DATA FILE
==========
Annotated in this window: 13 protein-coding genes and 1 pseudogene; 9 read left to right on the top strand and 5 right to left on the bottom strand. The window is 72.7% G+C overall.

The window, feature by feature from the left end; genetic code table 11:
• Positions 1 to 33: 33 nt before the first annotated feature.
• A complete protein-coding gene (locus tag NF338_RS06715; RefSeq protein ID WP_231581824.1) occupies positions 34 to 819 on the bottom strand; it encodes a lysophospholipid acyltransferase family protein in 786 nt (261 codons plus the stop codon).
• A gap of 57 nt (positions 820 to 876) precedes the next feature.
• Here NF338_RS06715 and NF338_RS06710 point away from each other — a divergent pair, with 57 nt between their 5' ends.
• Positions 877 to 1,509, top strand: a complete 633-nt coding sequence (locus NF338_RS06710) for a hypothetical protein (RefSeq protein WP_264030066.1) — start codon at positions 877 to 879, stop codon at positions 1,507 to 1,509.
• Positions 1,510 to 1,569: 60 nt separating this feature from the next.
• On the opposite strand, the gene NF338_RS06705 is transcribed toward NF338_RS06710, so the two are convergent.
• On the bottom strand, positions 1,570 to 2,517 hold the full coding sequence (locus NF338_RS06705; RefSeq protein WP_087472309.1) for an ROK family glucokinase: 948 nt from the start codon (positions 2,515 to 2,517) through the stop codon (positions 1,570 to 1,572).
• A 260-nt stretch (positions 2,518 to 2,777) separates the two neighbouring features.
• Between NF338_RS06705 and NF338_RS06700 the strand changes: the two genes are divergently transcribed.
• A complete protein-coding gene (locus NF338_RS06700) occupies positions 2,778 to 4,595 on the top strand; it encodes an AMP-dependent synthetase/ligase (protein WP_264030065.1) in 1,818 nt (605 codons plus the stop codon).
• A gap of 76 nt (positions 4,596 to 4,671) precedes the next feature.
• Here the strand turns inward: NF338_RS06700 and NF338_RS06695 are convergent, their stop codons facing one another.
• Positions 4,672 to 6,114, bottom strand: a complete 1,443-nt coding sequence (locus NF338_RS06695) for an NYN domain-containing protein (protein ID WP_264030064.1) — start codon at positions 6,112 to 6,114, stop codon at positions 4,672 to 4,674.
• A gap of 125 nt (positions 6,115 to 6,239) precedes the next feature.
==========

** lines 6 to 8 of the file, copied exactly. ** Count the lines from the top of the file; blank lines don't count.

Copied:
• Here NF338_RS06715 and NF338_RS06710 point away from each other — a divergent pair, with 57 nt between their 5' ends.
• Positions 877 to 1,509, top strand: a complete 633-nt coding sequence (locus NF338_RS06710) for a hypothetical protein (RefSeq protein WP_264030066.1) — start codon at positions 877 to 879, stop codon at positions 1,507 to 1,509.
• Positions 1,510 to 1,569: 60 nt separating this feature from the next.